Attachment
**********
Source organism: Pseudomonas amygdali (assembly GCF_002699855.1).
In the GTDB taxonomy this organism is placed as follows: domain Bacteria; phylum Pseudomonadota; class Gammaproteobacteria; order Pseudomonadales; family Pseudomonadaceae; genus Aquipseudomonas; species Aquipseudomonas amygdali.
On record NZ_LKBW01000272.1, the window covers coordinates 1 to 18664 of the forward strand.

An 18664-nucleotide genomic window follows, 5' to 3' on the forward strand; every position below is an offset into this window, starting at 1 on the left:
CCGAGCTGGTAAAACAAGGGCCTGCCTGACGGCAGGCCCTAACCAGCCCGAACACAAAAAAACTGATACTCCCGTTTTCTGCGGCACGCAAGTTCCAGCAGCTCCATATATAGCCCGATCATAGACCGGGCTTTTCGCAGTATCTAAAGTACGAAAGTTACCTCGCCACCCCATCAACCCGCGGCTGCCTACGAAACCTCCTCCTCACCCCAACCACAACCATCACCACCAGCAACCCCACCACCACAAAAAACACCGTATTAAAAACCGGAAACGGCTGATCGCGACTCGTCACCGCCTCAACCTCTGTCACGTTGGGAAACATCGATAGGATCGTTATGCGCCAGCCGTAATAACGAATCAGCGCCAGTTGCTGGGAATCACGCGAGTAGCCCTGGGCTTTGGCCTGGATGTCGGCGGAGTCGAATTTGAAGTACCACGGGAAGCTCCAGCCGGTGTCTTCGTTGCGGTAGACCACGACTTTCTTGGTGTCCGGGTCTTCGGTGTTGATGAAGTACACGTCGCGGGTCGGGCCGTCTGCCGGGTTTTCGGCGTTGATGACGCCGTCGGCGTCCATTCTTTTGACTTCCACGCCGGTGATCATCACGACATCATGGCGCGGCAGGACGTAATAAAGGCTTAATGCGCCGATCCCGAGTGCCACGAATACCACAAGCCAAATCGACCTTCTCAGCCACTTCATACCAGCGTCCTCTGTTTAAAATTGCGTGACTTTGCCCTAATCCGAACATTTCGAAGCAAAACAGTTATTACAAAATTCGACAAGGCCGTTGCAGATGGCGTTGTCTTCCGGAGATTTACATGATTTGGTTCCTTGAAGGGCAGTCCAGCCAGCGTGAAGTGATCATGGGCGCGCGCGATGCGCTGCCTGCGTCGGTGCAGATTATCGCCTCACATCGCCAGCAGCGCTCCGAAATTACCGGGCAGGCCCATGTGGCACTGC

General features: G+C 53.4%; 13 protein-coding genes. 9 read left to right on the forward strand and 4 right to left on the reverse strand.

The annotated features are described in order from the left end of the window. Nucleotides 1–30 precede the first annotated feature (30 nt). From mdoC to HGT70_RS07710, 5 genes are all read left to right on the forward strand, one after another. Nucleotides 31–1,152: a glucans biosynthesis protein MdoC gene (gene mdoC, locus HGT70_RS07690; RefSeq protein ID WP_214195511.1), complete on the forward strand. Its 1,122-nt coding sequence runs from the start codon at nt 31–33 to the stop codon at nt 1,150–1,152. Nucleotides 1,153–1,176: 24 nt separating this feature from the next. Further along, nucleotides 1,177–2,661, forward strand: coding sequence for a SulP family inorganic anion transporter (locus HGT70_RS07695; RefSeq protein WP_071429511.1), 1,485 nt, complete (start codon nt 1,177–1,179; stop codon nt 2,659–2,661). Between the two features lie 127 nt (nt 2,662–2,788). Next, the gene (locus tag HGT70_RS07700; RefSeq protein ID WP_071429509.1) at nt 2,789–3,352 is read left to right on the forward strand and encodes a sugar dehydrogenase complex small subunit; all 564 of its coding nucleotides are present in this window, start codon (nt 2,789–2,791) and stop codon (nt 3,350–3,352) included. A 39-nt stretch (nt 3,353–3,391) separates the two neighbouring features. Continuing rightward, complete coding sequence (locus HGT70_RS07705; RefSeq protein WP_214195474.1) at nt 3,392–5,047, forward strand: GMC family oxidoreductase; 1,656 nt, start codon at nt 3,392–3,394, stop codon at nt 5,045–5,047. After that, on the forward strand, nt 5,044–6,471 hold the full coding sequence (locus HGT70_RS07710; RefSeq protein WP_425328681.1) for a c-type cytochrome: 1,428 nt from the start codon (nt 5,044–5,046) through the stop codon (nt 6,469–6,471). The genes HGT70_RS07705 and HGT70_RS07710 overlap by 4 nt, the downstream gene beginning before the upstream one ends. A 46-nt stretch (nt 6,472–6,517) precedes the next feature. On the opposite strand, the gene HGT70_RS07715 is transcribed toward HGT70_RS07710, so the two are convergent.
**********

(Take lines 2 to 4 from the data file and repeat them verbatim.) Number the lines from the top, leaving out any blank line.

In the GTDB taxonomy this organism is placed as follows: domain Bacteria; phylum Pseudomonadota; class Gammaproteobacteria; order Pseudomonadales; family Pseudomonadaceae; genus Aquipseudomonas; species Aquipseudomonas amygdali.
On record NZ_LKBW01000272.1, the window covers coordinates 1 to 18664 of the forward strand.

An 18664-nucleotide genomic window follows, 5' to 3' on the forward strand; every position below is an offset into this window, starting at 1 on the left: